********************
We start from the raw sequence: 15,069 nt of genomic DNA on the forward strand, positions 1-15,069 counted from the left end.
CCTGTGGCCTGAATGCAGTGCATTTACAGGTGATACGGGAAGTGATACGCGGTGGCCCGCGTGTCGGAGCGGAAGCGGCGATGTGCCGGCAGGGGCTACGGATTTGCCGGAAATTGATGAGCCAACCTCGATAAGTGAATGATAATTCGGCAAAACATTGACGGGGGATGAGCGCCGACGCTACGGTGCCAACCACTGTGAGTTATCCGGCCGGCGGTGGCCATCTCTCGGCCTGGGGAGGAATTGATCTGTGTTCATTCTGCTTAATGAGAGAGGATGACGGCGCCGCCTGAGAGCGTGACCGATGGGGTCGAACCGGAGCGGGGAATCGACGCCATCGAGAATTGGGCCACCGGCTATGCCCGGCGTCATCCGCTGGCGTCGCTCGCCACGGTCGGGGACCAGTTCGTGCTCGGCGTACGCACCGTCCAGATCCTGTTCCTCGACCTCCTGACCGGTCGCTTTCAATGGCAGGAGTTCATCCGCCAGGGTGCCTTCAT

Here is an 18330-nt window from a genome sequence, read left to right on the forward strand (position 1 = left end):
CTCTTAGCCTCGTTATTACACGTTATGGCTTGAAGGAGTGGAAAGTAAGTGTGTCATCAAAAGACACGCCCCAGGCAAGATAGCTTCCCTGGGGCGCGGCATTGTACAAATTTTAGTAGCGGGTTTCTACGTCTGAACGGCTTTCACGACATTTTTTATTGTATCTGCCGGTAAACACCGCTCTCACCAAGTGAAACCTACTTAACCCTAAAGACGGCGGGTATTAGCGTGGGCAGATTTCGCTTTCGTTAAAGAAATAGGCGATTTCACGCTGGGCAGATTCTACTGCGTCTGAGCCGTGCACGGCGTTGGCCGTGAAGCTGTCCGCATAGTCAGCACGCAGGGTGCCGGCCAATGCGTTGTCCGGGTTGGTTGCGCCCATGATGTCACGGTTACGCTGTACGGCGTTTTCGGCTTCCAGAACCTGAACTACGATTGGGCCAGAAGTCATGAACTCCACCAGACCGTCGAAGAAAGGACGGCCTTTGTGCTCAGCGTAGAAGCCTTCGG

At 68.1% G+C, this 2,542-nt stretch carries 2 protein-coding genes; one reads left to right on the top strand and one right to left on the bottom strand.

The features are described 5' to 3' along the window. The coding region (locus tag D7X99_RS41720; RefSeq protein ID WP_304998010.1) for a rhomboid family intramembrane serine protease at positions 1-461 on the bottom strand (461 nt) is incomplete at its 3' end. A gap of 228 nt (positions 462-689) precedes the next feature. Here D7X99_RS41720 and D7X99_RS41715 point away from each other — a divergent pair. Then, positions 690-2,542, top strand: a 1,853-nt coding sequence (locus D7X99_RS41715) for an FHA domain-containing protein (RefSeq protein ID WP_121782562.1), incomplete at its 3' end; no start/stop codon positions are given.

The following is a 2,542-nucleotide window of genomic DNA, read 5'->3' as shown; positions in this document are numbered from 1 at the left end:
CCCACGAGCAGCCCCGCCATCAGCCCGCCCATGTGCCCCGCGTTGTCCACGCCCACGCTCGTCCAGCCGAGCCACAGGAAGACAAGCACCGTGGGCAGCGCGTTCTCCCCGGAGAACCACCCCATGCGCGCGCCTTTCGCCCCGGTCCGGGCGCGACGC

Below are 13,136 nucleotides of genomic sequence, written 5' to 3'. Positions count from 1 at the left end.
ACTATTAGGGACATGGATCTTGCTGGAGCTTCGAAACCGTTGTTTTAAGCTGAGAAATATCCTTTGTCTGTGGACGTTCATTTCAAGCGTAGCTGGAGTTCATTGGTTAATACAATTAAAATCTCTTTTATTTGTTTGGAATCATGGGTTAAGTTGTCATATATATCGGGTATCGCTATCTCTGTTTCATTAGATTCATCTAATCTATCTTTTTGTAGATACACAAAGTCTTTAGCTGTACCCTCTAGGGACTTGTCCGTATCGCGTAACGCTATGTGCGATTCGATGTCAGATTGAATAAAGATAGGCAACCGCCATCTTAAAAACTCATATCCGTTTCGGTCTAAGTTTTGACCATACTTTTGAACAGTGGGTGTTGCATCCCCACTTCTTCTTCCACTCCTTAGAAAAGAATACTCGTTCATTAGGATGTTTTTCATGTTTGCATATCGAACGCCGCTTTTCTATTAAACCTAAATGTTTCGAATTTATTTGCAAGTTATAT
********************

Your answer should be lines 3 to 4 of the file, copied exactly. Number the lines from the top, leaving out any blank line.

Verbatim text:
Here is an 18330-nt window from a genome sequence, read left to right on the forward strand (position 1 = left end):
CTCTTAGCCTCGTTATTACACGTTATGGCTTGAAGGAGTGGAAAGTAAGTGTGTCATCAAAAGACACGCCCCAGGCAAGATAGCTTCCCTGGGGCGCGGCATTGTACAAATTTTAGTAGCGGGTTTCTACGTCTGAACGGCTTTCACGACATTTTTTATTGTATCTGCCGGTAAACACCGCTCTCACCAAGTGAAACCTACTTAACCCTAAAGACGGCGGGTATTAGCGTGGGCAGATTTCGCTTTCGTTAAAGAAATAGGCGATTTCACGCTGGGCAGATTCTACTGCGTCTGAGCCGTGCACGGCGTTGGCCGTGAAGCTGTCCGCATAGTCAGCACGCAGGGTGCCGGCCAATGCGTTGTCCGGGTTGGTTGCGCCCATGATGTCACGGTTACGCTGTACGGCGTTTTCGGCTTCCAGAACCTGAACTACGATTGGGCCAGAAGTCATGAACTCCACCAGACCGTCGAAGAAAGGACGGCCTTTGTGCTCAGCGTAGAAGCCTTCGG